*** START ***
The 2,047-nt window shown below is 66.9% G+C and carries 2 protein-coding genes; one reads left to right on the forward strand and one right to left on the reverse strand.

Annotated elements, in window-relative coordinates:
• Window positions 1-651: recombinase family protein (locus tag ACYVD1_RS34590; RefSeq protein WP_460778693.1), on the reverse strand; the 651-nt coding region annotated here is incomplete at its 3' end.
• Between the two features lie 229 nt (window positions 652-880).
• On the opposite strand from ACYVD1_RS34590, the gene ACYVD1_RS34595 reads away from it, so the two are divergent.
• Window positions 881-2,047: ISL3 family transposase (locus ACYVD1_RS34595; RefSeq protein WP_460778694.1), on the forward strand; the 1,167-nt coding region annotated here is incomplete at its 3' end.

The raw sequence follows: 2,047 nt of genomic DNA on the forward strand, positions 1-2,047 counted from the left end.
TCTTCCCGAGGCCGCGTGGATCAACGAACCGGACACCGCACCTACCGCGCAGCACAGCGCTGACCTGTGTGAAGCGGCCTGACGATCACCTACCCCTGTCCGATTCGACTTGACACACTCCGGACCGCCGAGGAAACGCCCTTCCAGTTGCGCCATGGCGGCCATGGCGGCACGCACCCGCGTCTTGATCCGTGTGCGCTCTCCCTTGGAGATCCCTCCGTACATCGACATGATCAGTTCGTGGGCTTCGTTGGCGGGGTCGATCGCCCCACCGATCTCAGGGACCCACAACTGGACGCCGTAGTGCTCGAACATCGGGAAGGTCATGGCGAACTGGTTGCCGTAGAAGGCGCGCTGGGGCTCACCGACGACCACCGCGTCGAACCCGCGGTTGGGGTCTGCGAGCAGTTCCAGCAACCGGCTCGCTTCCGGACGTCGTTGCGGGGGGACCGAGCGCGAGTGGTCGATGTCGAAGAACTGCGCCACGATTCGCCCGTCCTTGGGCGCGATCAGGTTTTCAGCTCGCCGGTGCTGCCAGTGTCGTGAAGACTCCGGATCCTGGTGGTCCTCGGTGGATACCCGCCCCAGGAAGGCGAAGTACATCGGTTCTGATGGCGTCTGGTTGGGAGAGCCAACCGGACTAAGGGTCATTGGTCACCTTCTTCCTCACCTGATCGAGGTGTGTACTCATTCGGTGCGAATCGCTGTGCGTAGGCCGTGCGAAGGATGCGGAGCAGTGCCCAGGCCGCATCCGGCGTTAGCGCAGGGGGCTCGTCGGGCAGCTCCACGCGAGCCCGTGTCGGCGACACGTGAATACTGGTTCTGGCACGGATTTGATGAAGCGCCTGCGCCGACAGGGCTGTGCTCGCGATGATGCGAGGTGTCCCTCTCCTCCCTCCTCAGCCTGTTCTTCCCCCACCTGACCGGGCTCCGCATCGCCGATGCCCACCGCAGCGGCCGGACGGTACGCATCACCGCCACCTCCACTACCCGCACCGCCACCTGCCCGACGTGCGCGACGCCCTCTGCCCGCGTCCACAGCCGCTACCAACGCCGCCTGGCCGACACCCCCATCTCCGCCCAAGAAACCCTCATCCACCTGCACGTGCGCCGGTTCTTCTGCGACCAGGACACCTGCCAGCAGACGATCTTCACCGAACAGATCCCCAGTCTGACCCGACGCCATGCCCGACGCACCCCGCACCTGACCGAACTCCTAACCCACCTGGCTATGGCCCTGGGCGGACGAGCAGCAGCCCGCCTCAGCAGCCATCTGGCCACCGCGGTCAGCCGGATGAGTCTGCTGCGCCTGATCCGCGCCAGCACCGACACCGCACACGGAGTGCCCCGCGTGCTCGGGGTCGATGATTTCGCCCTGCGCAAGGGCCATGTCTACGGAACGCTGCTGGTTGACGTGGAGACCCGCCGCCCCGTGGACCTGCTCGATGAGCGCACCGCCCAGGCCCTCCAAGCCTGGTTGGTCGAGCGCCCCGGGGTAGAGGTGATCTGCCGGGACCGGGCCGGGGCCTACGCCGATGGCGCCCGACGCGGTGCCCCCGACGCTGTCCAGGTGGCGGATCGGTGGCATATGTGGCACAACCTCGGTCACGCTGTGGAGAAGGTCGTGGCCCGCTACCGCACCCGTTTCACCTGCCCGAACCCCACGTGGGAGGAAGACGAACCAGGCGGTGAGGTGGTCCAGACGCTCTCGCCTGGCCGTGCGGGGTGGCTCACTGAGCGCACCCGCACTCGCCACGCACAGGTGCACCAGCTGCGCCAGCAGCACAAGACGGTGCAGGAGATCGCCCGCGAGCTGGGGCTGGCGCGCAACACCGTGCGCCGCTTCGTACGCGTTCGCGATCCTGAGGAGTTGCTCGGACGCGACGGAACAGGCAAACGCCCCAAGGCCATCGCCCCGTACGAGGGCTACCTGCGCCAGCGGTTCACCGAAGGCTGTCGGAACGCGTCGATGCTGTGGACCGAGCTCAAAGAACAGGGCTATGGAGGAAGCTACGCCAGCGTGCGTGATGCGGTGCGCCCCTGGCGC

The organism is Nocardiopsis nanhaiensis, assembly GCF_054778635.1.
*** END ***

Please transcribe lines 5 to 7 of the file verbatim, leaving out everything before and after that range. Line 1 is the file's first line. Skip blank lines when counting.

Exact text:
• On the opposite strand from ACYVD1_RS34590, the gene ACYVD1_RS34595 reads away from it, so the two are divergent.
• Window positions 881-2,047: ISL3 family transposase (locus ACYVD1_RS34595; RefSeq protein WP_460778694.1), on the forward strand; the 1,167-nt coding region annotated here is incomplete at its 3' end.

The raw sequence follows: 2,047 nt of genomic DNA on the forward strand, positions 1-2,047 counted from the left end.